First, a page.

As infrastructure and citizens become more technologically-enabled than ever before, this concept of urban flow becomes easier to measure. The immense amount of data generated in cities can offer us an improved understanding of how everything from water to waste to people to cargo moves around. All these collective actions of the city form part of the urban metabolism.
4 visualisations of how our cities move and how the networks and infrastructure can shed light on the current and future development of a city.
These are the articles, headlines, and ideas which grabbed our attention this week.
[ September 19, 2012; 1:00 pm to 2:00 pm. ] “Over the next decade, cities will continue to grow larger at a rapid pace. At the same time, new technologies will unlock massive streams of data about cities and their residents. As these forces collide, they will turn every city into a unique civic laboratory—a place where technology is adapted in novel ways to meet local needs.” Anthony Townsend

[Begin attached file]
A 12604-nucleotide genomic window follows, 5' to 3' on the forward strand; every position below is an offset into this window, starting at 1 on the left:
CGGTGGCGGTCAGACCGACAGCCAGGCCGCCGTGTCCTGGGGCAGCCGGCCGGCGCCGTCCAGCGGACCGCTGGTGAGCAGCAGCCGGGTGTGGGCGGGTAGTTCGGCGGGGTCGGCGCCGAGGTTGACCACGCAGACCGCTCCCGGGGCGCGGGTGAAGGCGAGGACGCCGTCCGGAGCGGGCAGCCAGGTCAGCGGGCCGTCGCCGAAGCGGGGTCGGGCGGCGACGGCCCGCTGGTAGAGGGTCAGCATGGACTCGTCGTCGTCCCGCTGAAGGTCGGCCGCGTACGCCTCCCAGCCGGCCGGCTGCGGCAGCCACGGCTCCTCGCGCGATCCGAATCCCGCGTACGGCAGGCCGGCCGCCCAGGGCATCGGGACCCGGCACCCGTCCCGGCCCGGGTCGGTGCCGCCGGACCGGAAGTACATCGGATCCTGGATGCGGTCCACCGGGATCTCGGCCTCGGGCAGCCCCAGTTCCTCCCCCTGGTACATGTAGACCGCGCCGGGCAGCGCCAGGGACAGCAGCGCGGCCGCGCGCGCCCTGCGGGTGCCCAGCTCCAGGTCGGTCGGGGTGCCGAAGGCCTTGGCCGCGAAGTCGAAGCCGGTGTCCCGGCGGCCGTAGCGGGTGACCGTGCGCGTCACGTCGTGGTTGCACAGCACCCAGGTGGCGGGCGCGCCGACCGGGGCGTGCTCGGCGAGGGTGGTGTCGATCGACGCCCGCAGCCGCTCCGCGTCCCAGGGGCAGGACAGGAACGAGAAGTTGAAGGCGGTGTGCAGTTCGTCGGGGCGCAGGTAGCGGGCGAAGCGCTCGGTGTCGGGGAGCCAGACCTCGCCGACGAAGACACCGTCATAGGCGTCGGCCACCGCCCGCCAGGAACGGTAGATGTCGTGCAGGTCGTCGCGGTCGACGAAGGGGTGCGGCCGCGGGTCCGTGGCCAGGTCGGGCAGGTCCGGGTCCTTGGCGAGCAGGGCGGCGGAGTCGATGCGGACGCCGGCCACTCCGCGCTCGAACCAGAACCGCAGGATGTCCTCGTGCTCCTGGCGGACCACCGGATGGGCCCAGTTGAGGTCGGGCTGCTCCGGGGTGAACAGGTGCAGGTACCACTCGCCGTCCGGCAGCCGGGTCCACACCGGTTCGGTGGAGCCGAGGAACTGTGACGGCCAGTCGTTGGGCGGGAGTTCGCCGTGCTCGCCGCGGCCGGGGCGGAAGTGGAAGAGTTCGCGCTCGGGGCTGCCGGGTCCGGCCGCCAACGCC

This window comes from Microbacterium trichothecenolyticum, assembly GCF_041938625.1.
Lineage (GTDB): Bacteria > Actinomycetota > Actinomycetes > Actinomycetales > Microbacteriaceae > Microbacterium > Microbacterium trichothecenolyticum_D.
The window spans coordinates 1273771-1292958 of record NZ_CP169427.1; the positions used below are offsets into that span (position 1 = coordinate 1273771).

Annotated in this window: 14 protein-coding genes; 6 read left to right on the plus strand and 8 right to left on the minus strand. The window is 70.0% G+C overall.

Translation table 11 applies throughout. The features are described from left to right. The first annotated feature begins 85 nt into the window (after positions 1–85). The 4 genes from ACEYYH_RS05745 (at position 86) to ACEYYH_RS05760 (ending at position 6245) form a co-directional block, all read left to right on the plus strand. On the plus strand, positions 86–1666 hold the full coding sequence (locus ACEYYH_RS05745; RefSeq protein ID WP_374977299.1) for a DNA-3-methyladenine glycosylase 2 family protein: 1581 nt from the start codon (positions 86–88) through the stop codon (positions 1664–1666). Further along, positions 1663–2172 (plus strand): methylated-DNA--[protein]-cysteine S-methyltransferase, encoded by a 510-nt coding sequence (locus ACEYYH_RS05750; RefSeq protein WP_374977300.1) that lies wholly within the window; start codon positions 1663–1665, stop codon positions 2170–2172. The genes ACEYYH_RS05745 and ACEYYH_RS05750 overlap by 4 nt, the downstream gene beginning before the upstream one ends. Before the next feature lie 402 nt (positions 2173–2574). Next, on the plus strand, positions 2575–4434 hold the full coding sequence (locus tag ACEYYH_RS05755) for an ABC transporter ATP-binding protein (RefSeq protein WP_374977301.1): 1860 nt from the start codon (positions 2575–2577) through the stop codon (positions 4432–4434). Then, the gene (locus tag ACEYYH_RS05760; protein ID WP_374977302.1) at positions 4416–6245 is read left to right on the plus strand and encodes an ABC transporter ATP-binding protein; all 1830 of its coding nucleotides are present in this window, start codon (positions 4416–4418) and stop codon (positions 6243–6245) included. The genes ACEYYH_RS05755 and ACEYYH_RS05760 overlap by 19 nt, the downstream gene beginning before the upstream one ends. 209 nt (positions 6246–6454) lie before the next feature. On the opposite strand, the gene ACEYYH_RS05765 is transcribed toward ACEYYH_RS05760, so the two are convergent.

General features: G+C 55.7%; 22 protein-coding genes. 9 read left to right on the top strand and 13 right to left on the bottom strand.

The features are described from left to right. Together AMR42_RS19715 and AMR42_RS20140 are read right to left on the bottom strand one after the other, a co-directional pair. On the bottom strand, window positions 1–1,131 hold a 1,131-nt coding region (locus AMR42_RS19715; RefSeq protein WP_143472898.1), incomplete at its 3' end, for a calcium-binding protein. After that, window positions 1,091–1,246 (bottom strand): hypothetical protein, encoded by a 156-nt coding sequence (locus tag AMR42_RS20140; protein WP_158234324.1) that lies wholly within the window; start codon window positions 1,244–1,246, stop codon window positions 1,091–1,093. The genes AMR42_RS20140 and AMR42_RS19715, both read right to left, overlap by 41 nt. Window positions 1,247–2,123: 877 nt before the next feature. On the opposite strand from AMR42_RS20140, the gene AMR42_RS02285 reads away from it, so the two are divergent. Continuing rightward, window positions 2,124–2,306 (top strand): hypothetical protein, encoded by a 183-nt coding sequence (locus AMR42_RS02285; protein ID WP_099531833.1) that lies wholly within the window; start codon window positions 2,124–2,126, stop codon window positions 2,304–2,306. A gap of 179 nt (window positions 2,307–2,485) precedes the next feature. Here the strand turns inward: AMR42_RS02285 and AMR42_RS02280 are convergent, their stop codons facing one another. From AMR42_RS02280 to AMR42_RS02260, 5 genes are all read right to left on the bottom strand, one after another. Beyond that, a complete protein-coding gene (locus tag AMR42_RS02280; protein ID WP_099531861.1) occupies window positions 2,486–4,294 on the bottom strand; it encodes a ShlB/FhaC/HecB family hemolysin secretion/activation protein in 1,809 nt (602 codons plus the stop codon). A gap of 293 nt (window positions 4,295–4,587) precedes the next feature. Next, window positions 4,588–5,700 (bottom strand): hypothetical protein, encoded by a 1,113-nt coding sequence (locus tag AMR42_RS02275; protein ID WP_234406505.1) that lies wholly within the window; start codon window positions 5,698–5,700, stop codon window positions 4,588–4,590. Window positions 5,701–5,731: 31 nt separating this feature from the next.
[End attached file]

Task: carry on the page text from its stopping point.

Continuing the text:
by Rory Williams
When you think of Open Data, you might imagine hackers secretly scratching around on computer systems, finding government data to release to the world. Certainly many advocates of open data are civic activists concerned about government accountability, but most gather data that is publicly available.They tend to focus on things like how much […]
10 urban data visualization projects
I have just published in my blog a compilation of 10 examples of urban data visualizations.
ITO-Road fatalities USA
London Bike Share Map
Examining MetroCard usage
London Hire Bikes animation
Mapping America: Every City, Every Block
Day vs. Night population maps
In the air